Eager to fight fascism, Zinn joined the U.S. Army Air Force during World War II and was assigned as a bombardier in the 490th Bombardment Group, bombing targets in Berlin, Czechoslovakia, and Hungary. As bombardier, Zinn dropped napalm bombs in April 1945 on Royan, a seaside resort in southwestern France. The anti-war stance Zinn developed later was informed, in part, by his experiences.
On a post-doctoral research mission nine years later, Zinn visited the resort near Bordeaux where he interviewed residents, reviewed municipal documents, and read wartime newspaper clippings at the local library. In 1966, Zinn returned to Royan after which he gave his fullest account of that research in his book, The Politics of History. On the ground, Zinn learned that the aerial bombing attacks in which he participated had killed more than 1000 French civilians as well as some German soldiers hiding near Royan to await the war’s end, events that are described “in all accounts” he found as “une tragique erreur” that leveled a small but ancient city and “its population that was, at least officially, friend, not foe.” In The Politics of History, Zinn described how the bombing was ordered—three weeks before the war in Europe ended—by military officials who were, in part, motivated more by the desire for their own career advancement than in legitimate military objectives. He quotes the official history of the U.S. Army Air Forces’ brief reference to the Eighth Air Force attack on Royan and also, in the same chapter, to the bombing of Pilsen in what was then Czechoslovakia. The official history stated that the famous Skoda works in Pilsen “received 500 well-placed tons,” and that “because of a warning sent out ahead of time the workers were able to escape, except for five persons.”
I recalled flying on that mission, too, as deputy lead bombardier, and that we did not aim specifically at the ‘Skoda works’ (which I would have noted, because it was the one target in Czechoslovakia I had read about) but dropped our bombs, without much precision, on the city of Pilsen. Two Czech citizens who lived in Pilsen at the time told me, recently, that several hundred people were killed in that raid (that is, Czechs)—not five.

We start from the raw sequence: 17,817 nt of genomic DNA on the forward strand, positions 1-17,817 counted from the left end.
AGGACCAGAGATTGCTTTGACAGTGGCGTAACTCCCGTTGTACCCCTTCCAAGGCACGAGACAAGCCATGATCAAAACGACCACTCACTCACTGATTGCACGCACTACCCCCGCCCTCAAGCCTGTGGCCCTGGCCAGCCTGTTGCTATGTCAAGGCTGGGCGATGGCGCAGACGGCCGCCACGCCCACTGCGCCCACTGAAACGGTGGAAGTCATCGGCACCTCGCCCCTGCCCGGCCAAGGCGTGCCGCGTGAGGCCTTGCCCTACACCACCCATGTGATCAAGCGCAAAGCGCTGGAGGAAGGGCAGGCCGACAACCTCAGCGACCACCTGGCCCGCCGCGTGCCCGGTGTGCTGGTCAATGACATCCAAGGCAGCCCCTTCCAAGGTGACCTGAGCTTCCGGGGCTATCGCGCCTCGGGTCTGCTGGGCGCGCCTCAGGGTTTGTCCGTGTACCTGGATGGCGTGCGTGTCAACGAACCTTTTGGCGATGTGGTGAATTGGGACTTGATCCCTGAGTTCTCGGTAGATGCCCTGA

Zinn said his experience as a wartime bombardier, combined with his research into the reasons for, and effects of the bombing of Royan and Pilsen, sensitized him to the ethical dilemmas faced by G.I.s during wartime. Zinn questioned the justifications for military operations that inflicted massive civilian casualties during the Allied bombing of cities such as Dresden, Royan, Tokyo, and Hiroshima and Nagasaki in World War II, Hanoi during the War in Vietnam, and Baghdad during the war in Iraq and the civilian casualties during bombings in Afghanistan during the current and decade-old war there. In his pamphlet, Hiroshima: Breaking the Silence written in 1995, he laid out the case against targeting civilians with aerial bombing.
Six years later, he wrote:
Recall that in the midst of the Gulf War, the U.S. military bombed an air raid shelter, killing 400 to 500 men, women, and children who were huddled to escape bombs. The claim was that it was a military target, housing a communications center, but reporters going through the ruins immediately afterward said there was no sign of anything like that. I suggest that the history of bombing—and no one has bombed more than this nation—is a history of endless atrocities, all calmly explained by deceptive and deadly language like ‘accident’, ‘military target’, and ‘collateral damage’.